What is Cambria’s secret? Whatever it is, could Cambrians please share it with the rest of the county?
We’re talking about Cambria’s extraordinary track record when it comes to conserving water. As reported on Page 1 of The Tribune, it’s the only local community where residents are meeting the governor’s plea that we all reduce water use by 20 percent.
If anything, Cambrians are overachieving, if there is such a thing as overachieving in a severe drought.
Water use in the first half of 2014 was down nearly 31 percent in Cambria compared to water use in the first half of 2013. That’s remarkable; no other local community achieved those kinds of numbers. Only Templeton, at 15.4 percent, made it close to the goal of 20 percent reduction.
(The figures don’t include water users with private wells, such as vineyards and other commercial agriculture.)
Officials in some communities pointed out that they already put water conservation measures in place years ago, making it harder to find new ways to conserve. Fair enough. However, that doesn’t explain why a few communities — San Luis Obispo, Pismo Beach, Morro Bay and Santa Margarita — actually increased water consumption.
Based on those figures, it’s obvious that something must change. It doesn’t make sense to squander water — even in those communities that have an adequate supply — when we don’t know how long the drought will persist. Even worse, some scientists warn that drought could be the new normal for California.
What to do?
Some California communities have hired water cops and are slapping fines on individuals caught watering lawns or hosing off driveways, in violation of local regulations.
Locally, though, water purveyors are relying mostly on tiered water rates to discourage waste. In other words, water wasters pay exponentially more than frugal consumers.
That makes sense, though when we’re dealing with a limited resource like water, it’s galling to think that the wealthy might continue to maintain huge expanses of green lawn, never mind the cost.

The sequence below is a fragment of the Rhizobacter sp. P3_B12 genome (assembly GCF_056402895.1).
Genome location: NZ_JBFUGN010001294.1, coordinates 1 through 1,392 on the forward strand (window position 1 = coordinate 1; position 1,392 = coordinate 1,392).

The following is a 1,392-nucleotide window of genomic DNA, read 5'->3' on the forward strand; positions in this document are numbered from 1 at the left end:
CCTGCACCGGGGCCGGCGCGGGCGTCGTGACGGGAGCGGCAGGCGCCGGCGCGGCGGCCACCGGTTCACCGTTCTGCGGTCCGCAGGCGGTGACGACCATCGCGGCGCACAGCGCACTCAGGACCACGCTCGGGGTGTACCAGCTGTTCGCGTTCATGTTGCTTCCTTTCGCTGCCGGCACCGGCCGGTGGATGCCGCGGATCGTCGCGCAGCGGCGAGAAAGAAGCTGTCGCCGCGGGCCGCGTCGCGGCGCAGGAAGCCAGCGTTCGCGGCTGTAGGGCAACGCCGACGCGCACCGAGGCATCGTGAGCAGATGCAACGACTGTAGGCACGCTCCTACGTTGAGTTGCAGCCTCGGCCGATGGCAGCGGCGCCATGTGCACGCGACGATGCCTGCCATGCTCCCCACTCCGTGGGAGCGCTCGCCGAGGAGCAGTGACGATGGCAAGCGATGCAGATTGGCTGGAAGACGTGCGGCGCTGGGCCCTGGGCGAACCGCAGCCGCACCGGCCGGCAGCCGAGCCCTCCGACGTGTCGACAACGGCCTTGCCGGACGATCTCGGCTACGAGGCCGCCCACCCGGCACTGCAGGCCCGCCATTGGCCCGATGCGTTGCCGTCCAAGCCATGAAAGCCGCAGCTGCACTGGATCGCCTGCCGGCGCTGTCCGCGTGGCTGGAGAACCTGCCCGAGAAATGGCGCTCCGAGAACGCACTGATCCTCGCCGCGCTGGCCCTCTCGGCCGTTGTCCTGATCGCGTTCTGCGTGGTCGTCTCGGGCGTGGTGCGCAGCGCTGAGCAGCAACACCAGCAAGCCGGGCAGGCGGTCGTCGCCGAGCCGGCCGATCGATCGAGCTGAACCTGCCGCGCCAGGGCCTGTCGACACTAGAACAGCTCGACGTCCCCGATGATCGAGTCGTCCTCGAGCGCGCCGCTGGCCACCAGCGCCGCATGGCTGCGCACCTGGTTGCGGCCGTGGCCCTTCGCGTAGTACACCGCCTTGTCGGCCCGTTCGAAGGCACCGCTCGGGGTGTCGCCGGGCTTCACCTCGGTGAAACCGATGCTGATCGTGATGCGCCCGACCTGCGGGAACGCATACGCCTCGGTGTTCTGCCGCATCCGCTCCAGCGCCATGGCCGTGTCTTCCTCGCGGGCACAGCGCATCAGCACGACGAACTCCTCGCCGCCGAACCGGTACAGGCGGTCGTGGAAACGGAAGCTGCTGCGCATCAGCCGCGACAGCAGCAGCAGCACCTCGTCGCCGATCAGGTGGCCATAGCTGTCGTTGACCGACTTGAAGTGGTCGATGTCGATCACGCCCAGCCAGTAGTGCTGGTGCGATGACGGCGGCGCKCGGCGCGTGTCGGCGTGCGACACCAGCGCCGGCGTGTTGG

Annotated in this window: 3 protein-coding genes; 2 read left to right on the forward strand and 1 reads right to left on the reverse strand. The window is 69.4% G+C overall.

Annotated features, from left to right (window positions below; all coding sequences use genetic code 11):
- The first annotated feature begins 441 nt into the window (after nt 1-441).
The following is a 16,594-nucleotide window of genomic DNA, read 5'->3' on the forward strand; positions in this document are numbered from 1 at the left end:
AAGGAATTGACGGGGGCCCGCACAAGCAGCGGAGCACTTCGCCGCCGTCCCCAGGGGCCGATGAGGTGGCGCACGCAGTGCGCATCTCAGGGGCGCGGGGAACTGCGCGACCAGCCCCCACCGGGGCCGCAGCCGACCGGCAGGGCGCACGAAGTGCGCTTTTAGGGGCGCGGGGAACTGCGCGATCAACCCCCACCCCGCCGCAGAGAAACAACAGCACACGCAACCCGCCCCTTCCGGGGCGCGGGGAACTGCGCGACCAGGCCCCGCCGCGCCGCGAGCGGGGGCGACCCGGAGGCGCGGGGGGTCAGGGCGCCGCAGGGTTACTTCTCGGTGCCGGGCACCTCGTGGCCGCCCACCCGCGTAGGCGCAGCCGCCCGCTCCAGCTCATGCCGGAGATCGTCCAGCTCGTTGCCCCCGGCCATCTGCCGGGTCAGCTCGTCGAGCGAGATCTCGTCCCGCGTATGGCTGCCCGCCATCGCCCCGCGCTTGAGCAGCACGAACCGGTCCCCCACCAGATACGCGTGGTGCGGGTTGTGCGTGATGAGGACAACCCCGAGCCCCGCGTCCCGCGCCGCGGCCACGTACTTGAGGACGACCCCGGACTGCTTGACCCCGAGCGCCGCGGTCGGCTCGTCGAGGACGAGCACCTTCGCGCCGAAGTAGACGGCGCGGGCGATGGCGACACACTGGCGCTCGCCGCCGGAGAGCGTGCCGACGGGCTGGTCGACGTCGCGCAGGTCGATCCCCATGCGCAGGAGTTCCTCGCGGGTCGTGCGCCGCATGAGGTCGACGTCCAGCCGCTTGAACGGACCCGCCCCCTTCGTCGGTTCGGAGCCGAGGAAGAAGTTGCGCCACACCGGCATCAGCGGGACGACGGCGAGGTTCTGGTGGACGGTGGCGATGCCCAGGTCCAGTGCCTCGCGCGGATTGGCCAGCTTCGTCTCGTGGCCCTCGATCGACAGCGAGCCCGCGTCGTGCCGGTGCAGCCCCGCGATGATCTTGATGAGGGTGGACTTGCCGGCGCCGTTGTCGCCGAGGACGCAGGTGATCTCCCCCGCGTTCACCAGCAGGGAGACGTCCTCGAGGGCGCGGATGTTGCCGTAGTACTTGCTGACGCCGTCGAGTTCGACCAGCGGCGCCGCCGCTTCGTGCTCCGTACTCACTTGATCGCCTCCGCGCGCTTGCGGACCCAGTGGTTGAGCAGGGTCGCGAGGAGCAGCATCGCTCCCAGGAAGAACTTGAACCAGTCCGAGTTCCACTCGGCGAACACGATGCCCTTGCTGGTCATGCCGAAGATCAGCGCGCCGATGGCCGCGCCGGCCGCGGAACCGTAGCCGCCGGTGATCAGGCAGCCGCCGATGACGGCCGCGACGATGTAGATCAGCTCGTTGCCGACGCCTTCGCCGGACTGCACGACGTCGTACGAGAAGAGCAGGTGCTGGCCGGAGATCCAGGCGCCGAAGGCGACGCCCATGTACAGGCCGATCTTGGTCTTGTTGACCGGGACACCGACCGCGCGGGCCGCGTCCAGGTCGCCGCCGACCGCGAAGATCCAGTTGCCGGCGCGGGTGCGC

Consider, too, that there isn’t always a direct correlation between high water rates and conservation. According to a 2014 water rate survey by the Atascadero Mutual Water Co., the cities of San Luis Obispo and Morro Bay have some of the most expensive water in the county, yet those are among the communities where water consumption increased the first half of this year.
So if high bills aren’t enough of an incentive to save water, what is?
As we’ve said before, we aren’t huge fans of “water shaming.” Making someone feel guilty for occasionally taking an extra-long shower after work or for letting their kids have a water balloon fight seems awfully intrusive.
But we do have to draw a line in the sand somewhere, and landscaping — which can eat up half or more of a household’s water supply — is an obvious place to start.
As reported in today’s Page 1 story, Bret Harrison of Paso Robles tore out his lawn because he’s “ethically opposed to having a lawn just for the sake of cosmetic appeal.”
We have to agree. What good is a front lawn that’s never used? (By the way, we’ve heard some homeowners are digging up their lawns and replacing them with artificial turf — only to be chastised by their homeowners association. We hope that’s no more than a nasty rumor.)
And it isn’t just homeowners who are holding on to their lawns too long. Look at just about any business district, and chances are, you’ll see patches of lawn that could be replaced by less thirsty groundcover, or even better, arock garden.
Local communities already have development standards that require drought-tolerant landscaping and low-flow fixtures in new homes; many also have incentives for existing homeowners willing to retrofit.
That’s good, but we could do more.
The figures on water consumption — coupled with declines in local groundwater basins — show that we need to get more serious about conservation, across the board.
Again, we applaud Cambria; it’s obviously doing something right.
The rest of us still have a way to go.